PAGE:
(Reuters) - Realtime Electronic Payments (REPAY) is exploring a sale that could value the private equity-owned provider of payment services to the consumer finance industry at up to $900 million, including debt, people familiar with the matter said.
Corsair Capital, the buyout firm that owns REPAY, is seeking to sell the Atlanta, Georgia-based company to capitalize on the growth of online commerce, which has increased demand for companies that facilitate cashless payments, the sources said.
Corsair has hired investment bank FT Partners to run an auction for REPAY, which generates 12-month earnings before interest, tax, depreciation and amortization (EBITDA) of around $45 million, one of the sources said.
The process was launched after Corsair was approached by parties that were interested in buying REPAY, the source added.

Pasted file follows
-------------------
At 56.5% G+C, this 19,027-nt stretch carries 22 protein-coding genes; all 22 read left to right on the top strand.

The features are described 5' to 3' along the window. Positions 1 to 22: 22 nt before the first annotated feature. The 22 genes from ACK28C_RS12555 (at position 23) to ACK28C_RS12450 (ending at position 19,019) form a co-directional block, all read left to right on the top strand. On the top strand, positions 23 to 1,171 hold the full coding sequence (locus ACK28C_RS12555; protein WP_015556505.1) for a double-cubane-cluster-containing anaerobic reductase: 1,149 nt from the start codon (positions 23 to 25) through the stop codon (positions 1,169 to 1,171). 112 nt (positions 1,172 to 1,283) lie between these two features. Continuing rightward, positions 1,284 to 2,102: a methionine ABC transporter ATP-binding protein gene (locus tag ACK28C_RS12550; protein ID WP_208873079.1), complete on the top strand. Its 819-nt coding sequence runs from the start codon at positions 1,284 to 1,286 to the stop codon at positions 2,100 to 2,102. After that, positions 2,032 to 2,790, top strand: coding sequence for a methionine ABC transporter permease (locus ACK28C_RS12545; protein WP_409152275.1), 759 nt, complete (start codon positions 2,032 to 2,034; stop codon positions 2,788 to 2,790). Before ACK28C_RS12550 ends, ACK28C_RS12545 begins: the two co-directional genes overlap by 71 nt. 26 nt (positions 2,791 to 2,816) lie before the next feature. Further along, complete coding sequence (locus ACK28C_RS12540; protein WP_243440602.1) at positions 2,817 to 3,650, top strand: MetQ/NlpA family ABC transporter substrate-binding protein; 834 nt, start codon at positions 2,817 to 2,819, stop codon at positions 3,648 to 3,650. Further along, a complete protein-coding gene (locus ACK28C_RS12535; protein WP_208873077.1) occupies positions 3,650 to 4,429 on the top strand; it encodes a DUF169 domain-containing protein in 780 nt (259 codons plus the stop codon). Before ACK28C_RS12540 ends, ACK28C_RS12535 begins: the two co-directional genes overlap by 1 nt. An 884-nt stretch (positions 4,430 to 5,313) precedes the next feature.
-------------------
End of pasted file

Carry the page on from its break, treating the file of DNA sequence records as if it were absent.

A spokesman for Corsair Capital declined to comment. FT Partners did not respond to a request for comment.
A deal for REPAY could yield a substantial return for Corsair Capital, which bought the firm in 2016 from private equity peer New Capital Partners. Media reports at the time put the purchase price at around $150 million.
REPAY was founded in 2006 by its current management team, which still owns a small part of the company. Its offerings include processing of payments by credit and debit cards, electronic bill payments and instant funding.
REPAY has made a number of bolt-on acquisitions since it was acquired by Corsair, including payments firms specializing in the automotive and accounts receivables management industries, according to the company’s website.
Corsair announced earlier this week that it will acquire a majority stake in tax preparation firm Jackson Hewitt from an affiliate of H.I.G. Bayside Capital.
Reporting by David French in New York; Editing by Meredith Mazzilli
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